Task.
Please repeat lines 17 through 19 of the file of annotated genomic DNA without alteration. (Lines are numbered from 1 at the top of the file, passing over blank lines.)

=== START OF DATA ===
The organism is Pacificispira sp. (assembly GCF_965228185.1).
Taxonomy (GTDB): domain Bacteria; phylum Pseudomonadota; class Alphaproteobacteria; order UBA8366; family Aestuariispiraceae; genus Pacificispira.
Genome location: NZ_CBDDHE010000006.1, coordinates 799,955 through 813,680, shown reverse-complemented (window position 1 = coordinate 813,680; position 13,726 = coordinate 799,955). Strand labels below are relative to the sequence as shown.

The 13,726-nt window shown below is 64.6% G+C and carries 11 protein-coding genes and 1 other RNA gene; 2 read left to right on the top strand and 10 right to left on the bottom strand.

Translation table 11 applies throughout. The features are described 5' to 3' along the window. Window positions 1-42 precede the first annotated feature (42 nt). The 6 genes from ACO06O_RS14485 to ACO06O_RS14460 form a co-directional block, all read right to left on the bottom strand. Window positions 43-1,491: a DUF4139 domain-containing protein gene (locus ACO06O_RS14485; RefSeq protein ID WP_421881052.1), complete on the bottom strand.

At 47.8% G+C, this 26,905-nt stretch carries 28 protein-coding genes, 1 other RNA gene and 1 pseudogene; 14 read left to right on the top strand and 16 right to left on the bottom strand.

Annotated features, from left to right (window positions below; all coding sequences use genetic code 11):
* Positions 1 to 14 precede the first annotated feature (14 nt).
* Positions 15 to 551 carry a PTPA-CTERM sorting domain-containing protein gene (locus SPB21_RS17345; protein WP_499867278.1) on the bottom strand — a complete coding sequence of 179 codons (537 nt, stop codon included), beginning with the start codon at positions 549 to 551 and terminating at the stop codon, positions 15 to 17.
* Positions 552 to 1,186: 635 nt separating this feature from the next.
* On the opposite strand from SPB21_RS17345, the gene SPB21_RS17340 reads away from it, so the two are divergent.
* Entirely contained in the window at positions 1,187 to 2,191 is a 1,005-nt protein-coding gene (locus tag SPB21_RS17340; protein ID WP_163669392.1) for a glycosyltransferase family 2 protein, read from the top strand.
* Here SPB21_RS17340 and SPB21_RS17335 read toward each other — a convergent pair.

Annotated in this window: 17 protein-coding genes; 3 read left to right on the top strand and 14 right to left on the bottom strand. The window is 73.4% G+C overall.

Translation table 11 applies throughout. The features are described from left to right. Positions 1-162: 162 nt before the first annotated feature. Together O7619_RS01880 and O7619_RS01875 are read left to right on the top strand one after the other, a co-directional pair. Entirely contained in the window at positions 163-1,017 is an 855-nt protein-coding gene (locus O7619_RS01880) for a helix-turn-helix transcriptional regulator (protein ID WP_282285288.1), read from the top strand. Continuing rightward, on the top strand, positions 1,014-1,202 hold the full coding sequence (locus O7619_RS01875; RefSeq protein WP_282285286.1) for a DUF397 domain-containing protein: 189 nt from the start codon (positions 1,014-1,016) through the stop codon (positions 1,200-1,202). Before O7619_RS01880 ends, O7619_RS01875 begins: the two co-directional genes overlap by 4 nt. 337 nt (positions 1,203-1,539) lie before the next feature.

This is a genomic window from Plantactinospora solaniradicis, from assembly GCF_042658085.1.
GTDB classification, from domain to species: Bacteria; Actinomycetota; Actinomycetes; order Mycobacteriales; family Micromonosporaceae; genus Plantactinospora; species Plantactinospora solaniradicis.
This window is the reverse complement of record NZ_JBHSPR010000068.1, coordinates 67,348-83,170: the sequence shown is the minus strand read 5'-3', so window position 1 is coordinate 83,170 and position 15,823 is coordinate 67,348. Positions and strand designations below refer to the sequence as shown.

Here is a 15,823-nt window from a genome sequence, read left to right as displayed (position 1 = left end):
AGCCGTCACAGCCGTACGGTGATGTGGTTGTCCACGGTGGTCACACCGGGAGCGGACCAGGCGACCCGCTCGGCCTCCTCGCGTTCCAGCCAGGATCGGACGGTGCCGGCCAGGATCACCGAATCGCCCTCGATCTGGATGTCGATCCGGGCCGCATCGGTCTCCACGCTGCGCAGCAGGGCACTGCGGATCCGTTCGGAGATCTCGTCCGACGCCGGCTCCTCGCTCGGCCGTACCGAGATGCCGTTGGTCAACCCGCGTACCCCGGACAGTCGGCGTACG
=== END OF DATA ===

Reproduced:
GTDB classification, from domain to species: Bacteria; Actinomycetota; Actinomycetes; order Mycobacteriales; family Micromonosporaceae; genus Plantactinospora; species Plantactinospora solaniradicis.
This window is the reverse complement of record NZ_JBHSPR010000068.1, coordinates 67,348-83,170: the sequence shown is the minus strand read 5'-3', so window position 1 is coordinate 83,170 and position 15,823 is coordinate 67,348. Positions and strand designations below refer to the sequence as shown.

Here is a 15,823-nt window from a genome sequence, read left to right as displayed (position 1 = left end):